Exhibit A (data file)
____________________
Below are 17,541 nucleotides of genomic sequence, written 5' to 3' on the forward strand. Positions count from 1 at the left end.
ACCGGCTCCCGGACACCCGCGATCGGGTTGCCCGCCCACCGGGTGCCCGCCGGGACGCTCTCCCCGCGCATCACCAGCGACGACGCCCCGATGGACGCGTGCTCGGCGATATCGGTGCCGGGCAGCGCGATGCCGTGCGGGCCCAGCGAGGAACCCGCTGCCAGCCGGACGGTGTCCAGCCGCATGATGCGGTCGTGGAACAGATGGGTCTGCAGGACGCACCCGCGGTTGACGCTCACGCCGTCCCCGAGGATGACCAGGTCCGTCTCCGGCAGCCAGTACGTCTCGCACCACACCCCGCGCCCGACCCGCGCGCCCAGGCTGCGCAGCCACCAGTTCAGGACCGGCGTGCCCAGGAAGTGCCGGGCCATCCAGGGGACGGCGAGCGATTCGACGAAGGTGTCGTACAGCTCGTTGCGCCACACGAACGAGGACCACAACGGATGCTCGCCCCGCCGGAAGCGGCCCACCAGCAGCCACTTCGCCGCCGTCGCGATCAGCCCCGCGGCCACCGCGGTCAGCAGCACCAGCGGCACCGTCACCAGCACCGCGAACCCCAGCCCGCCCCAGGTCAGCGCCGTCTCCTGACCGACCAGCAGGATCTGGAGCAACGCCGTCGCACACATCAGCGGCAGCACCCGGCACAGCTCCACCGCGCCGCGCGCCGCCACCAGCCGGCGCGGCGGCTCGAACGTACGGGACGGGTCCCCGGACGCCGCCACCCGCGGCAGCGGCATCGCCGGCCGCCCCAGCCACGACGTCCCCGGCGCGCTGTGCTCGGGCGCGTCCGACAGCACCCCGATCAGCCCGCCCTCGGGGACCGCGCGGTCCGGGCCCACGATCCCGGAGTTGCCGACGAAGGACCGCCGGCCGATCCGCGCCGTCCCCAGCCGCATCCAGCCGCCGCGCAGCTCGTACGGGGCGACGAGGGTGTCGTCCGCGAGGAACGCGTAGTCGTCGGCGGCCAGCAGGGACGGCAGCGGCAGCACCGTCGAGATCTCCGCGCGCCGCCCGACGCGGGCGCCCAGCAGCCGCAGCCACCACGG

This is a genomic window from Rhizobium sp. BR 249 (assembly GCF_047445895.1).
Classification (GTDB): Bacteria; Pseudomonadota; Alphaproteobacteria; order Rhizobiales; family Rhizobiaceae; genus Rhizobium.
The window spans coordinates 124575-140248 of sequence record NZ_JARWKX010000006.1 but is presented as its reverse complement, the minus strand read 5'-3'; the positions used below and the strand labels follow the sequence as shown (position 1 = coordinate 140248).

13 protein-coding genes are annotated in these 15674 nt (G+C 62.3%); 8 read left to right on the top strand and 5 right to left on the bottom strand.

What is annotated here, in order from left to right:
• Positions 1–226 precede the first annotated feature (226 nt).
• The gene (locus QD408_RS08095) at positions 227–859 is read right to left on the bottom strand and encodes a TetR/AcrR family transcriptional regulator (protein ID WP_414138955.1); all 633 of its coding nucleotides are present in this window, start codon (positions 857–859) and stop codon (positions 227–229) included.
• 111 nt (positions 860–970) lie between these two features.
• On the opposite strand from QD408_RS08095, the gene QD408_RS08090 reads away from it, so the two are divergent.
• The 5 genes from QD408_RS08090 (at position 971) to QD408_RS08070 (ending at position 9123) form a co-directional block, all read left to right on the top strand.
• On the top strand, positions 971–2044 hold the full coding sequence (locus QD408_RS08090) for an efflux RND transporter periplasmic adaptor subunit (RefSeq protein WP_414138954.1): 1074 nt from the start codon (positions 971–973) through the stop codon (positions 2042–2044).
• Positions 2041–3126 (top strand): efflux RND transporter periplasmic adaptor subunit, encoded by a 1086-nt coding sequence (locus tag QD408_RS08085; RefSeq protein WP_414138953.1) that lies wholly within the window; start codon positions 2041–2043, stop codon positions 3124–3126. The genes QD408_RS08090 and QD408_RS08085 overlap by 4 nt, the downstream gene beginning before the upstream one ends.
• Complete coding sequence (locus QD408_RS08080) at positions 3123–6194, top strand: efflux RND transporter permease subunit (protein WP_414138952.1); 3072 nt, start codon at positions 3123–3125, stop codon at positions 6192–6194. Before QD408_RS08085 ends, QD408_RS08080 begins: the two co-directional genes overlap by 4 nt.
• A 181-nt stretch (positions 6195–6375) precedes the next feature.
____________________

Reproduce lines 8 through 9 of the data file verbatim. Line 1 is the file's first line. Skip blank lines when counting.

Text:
• Positions 1–226 precede the first annotated feature (226 nt).
• The gene (locus QD408_RS08095) at positions 227–859 is read right to left on the bottom strand and encodes a TetR/AcrR family transcriptional regulator (protein ID WP_414138955.1); all 633 of its coding nucleotides are present in this window, start codon (positions 857–859) and stop codon (positions 227–229) included.